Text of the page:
If you don’t know Threadless.com, you should.
Not only is it an incredibly cool place to buy T-shirts unlike any you’ll find anywhere else, it’s an amazing example of a business that’d be impossible without the Web. Looking at what makes it work can teach us a lot about what the Web’s really good for.
First, the concept. Threadless business model is a brilliant exercise in simplicity. Basically, it’s a community site for designers. Members who have T-shirt designs they’d like to produce submit them to the site. Once in the queue, they’re put up for a vote. All the other site members can then cast a ballot and add a comment or two. The shirts with the most votes are produced and sold on the site. Those that don’t pull the votes fade into the archives. Design Darwinism. The power of the networked marketplace.
From a business standpoint, it’s brilliant. Rather than take a flier on selling shirts people may or may not want, the site owners know what people want before investing a dime in production. Site members, having voted on the designs, are probably more inclined to buy them since they had an actual say in the production. The only risk to the site owners is how many shirts to produce, though they probably have a good idea based on the number of votes a particular design gets.
Another smart feature is visitors must register before they can vote. Unregistered visitors can browse the archives, read comments, and shop for shirts. Actual participation is limited to those who cough up their contact info. A regular email newsletter is sent to the list to keep members up to date on new design submissions, new produced designs, and any specials the site may be running on overstocked items.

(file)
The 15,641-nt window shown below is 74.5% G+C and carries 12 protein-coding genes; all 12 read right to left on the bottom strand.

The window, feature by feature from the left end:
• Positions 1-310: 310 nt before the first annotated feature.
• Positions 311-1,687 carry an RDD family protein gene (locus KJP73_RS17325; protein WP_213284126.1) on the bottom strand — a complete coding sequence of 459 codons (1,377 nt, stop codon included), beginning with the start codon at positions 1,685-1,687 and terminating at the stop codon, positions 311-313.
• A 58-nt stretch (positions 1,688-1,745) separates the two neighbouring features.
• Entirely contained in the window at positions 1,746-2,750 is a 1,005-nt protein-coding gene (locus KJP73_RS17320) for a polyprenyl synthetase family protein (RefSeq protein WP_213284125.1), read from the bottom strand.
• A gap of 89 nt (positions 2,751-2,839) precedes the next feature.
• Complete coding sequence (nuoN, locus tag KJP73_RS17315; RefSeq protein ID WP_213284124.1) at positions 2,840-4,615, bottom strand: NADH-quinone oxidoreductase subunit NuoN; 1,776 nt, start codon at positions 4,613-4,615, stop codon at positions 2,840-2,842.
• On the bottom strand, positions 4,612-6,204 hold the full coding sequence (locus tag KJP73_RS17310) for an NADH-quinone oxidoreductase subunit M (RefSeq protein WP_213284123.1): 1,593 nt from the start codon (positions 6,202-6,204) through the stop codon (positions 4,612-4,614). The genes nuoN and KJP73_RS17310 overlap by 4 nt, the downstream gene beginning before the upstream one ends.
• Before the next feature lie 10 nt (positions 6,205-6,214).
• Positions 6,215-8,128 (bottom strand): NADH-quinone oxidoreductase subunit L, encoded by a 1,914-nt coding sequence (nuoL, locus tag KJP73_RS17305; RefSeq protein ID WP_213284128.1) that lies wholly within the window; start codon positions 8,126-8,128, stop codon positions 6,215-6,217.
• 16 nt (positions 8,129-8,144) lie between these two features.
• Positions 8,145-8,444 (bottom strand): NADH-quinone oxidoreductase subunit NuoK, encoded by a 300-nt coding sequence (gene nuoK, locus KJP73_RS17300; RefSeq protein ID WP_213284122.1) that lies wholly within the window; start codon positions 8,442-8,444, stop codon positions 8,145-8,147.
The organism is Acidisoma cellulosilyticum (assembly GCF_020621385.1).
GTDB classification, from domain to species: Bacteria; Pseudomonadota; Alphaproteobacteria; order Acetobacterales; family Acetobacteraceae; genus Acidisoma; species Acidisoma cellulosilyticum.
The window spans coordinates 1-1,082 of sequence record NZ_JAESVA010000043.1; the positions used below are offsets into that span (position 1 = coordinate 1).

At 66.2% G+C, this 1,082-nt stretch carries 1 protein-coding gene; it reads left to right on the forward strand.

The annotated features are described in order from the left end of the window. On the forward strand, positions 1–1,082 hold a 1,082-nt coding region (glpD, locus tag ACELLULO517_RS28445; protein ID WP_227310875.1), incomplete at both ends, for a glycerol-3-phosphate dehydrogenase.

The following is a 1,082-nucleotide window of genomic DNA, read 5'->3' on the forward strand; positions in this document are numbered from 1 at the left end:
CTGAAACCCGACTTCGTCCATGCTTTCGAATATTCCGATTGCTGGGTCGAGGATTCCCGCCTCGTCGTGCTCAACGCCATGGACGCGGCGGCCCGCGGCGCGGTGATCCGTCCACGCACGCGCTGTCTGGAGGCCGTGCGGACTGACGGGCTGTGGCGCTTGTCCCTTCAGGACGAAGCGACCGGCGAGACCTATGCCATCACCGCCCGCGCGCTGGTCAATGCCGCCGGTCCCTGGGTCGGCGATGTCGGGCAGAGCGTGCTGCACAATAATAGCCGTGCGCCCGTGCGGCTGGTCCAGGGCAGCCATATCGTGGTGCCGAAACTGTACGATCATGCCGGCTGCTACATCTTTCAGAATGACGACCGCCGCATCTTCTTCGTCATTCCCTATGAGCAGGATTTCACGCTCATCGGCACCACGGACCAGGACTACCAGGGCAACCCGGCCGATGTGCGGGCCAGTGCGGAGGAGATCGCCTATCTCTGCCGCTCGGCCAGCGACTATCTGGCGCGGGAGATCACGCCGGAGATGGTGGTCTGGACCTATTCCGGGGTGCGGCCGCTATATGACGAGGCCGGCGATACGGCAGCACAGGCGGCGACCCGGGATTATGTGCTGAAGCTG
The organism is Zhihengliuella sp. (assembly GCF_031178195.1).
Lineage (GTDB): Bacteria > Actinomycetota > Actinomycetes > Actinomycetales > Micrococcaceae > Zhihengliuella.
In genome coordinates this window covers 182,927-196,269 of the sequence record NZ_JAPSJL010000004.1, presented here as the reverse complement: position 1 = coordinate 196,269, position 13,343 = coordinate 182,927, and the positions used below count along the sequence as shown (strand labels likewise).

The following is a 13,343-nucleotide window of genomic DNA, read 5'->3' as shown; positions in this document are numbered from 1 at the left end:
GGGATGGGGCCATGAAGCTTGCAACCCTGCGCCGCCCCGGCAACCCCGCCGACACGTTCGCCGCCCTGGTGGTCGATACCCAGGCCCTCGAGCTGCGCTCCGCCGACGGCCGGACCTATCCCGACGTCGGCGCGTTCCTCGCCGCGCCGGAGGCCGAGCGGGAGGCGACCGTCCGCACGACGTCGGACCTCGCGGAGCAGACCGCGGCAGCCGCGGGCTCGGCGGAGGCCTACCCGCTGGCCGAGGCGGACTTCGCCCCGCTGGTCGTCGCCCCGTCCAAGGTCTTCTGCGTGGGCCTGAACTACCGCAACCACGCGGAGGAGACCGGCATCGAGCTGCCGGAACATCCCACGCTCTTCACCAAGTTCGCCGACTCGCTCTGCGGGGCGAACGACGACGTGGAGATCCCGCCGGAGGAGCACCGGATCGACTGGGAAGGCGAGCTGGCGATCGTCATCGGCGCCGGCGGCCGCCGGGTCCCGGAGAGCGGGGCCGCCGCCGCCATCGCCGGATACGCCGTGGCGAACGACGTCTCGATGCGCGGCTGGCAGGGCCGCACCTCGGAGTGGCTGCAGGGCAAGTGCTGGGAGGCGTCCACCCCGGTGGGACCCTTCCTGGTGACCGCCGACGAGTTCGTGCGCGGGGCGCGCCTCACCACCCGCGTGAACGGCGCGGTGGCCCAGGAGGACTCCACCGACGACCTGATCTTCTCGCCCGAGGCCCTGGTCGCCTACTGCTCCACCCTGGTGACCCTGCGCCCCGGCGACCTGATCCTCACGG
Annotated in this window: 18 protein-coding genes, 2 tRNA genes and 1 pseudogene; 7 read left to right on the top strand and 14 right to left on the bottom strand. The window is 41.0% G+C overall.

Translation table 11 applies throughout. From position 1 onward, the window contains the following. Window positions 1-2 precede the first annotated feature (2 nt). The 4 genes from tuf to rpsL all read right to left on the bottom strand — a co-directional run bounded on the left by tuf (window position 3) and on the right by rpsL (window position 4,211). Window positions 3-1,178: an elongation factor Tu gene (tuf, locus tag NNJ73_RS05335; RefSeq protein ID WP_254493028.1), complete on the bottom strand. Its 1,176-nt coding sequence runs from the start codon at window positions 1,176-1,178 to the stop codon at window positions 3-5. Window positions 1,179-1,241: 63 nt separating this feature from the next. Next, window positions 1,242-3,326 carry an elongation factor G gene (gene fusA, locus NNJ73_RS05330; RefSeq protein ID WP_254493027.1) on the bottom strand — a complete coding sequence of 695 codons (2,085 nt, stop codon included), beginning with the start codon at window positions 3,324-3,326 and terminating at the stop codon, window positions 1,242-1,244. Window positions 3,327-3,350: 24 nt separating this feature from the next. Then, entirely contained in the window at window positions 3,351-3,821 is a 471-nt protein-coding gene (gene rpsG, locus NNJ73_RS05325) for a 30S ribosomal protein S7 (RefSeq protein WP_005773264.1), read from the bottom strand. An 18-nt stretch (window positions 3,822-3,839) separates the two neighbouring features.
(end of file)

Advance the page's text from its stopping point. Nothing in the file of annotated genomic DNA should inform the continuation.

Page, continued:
Overall, it’s a fascinating closed loop of community and commerce where value is exchanged between members, the company hosting the site, and those who buy the merchandise. Members whose designs are produced are “compensated” with social recognition of having the coolest designs, as determined by their peers. Buyers who purchase from the store get unique designs that can’t be found anywhere else. In effect, it’s a great example of open-source design at work in the marketplace. It’s not that different from what goes on with Linux companies, such as Red Hat, that add value to the distribution of “free” software by making it easier to install, providing support, and so on.
“That’s fine for T-shirts,” you may be thinking, “but what the heck does this mean for my company?”
Plenty. Threadless shows what happens when companies take advantage of the Internet’s two-way nature to involve customers in the processes of their goods and services. There are plenty of T-shirt e-commerce sites out there. Most are little more than catalogs. The owners take all the risk and occasionally get lucky. Threadless invites users into the design process, compensates them with social recognition, and makes money on the side. It’s a perfect melding of the power of interactivity, the “stickiness” of community, and the ability to provide an easy avenue for commerce.
Too many companies use their sites as one-way vehicles to broadcast content, products, and services to their constituent audiences, providing interactivity only as a means to capture more information then use it to aggressively market to consumers. They spend untold amounts of money on often-spurious market research that doesn’t always relate to the actual behavior of their customers. Threadless, by inviting customers into the product development process, actually gets the market research it needs as a part of its model, generating products their customers have already indicated they’re ready to buy. Worth pondering next time you hold a focus group.
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